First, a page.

The Colossal Book of Mathematics: Classic Puzzles, Paradoxes, and Problems : Number Theory, Algebra, Geometry, Probability, Topology, Game Theory, Infinity, and Other Topics of Recreational Mathematics
Whether discussing hexaflexagons or number theory, Klein bottles or the essence of "nothing," Martin Gardner has single-handedly created the field of "recreational mathematics." The Colossal Book of Mathematics collects together Gardner's most popular pieces from his legendary "Mathematical Games" column, which ran in Scientific American for twenty-five years. Gardner's array of absorbing puzzles and mind-twisting paradoxes opens mathematics up to the world at large, inspiring people to see past numbers and formulas and experience the application of mathematical principles to the mysterious world around them. With articles on topics ranging from simple algebra to the twisting surfaces of Mobius strips, from an endless game of Bulgarian solitaire to the unreachable dream of time travel, this volume comprises a substantial and definitive monument to Gardner's influence on mathematics, science, and culture.
In its twelve sections, The Colossal Book of Math explores a wide range of areas, each startlingly illuminated by Gardner's incisive expertise. Beginning with seemingly simple topics, Gardner expertly guides us through complicated and wondrous worlds: by way of basic algebra we contemplate the mesmerizing, often hilarious, linguistic and numerical possibilities of palindromes; using simple geometry, he dissects the principles of symmetry upon which the renowned mathematical artist M. C. Escher constructs his unique, dizzying universe. Gardner, like few thinkers today, melds a rigorous scientific skepticism with a profound artistic and imaginative impulse. His stunning exploration of "The Church of the Fourth Dimension," for example, bridges the disparate worlds of religion and science by brilliantly imagining the spatial possibility of God's presence in the world as a fourth dimension, at once "everywhere and nowhere."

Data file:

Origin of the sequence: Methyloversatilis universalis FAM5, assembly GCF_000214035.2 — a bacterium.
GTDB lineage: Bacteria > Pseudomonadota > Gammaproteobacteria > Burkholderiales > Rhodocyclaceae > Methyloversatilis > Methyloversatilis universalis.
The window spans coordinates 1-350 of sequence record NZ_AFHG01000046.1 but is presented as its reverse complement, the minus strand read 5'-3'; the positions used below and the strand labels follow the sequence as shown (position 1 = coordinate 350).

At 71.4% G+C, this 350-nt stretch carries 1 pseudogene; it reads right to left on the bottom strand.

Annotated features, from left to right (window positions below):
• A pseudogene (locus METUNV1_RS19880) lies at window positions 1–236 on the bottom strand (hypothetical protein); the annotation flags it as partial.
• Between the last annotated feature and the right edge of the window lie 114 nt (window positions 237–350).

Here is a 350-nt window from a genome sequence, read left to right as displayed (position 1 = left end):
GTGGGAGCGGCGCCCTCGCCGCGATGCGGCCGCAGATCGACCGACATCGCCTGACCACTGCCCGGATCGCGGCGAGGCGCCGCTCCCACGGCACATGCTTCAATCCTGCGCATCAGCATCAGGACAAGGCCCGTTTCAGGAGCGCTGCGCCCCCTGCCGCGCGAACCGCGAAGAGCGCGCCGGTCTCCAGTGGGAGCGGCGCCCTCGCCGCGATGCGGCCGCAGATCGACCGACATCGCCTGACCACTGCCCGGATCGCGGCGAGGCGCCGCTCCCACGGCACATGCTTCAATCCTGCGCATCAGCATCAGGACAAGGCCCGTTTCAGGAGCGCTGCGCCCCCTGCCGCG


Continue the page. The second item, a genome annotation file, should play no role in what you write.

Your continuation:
With boundless wisdom and his trademark wit, Gardner allows the reader to further engage challenging topics like probability and game theory which have plagued clever gamblers, and famous mathematicians, for centuries. Whether debunking Pascal's wager with basic probability, making visual music with fractals, or uncoiling a "knotted doughnut" with introductory topology, Gardner continuously displays his fierce intelligence and gentle humor. His articles confront both the comfortingly mundane--"Generalized Ticktacktoe" and "Sprouts and Brussel Sprouts"--and the quakingly abstract--"Hexaflexagons," "Nothing," and "Everything." He navigates these staggeringly obscure topics with a deft intelligence and, with addendums and suggested reading lists, he informs these classic articles with new insight.
Admired by scientists and mathematicians, writers and readers alike, Gardner's vast knowledge and burning curiosity reveal themselves on every page. The culmination of a lifelong devotion to the wonders of mathematics, The Colossal Book of Mathematics is the largest and most comprehensive math book ever assembled by Gardner and remains an indispensable volume for the amateur and expert alike.
What people are saying - Write a review
Martin Gardner's Mathematical Games column in Scientific American was favorite reading of mine for many years. Here's his magnum opus, a collected works with an extensive bibliography. Recommended.
The Monkey and the Coconuts
The Calculus of Finite Differences
Words and Numbers
Plane Qeometry 4 Curves of Constant Width
Piet Heins Superellipse
The Soma Cube
The Game of Life
Bulgarian Solitaire and Other Seemingly Endless Tasks
The Wonders of a Planiverse
Solid Qeometry and Higher Dimensions 9 The Helix
Spheres and Hyperspheres
The Church of the Fourth Dimension
14 NonEuclidean Geometry
Rotations and Reflections
The Amazing Creations of Scott Kim
The Art of M C Escher
Klein Bottles and Other Surfaces
Linked and Knotted
Probability and Ambiguity
Nontransitive Dice and Other Paradoxes
More Nontransitive Paradoxes
AlephNull and AlephOne
Qames and Decision Theory
A Matchbox GameLearning Machine
Sprouts and Brussels Sprouts
Hararys Generalized Ticktacktoe
The New Eleusis
Does Time Ever Stop?
Induction and Probability
Logic and Philosophy
The Unexpected Hanging
44 Newcombs Paradox
Godel Escher Bach
Six Sensational Discoveries
Selected Titles by the Author on Mathematics
Ants, Bikes, and Clocks: Problem Solving for Undergraduates
No preview available - 2005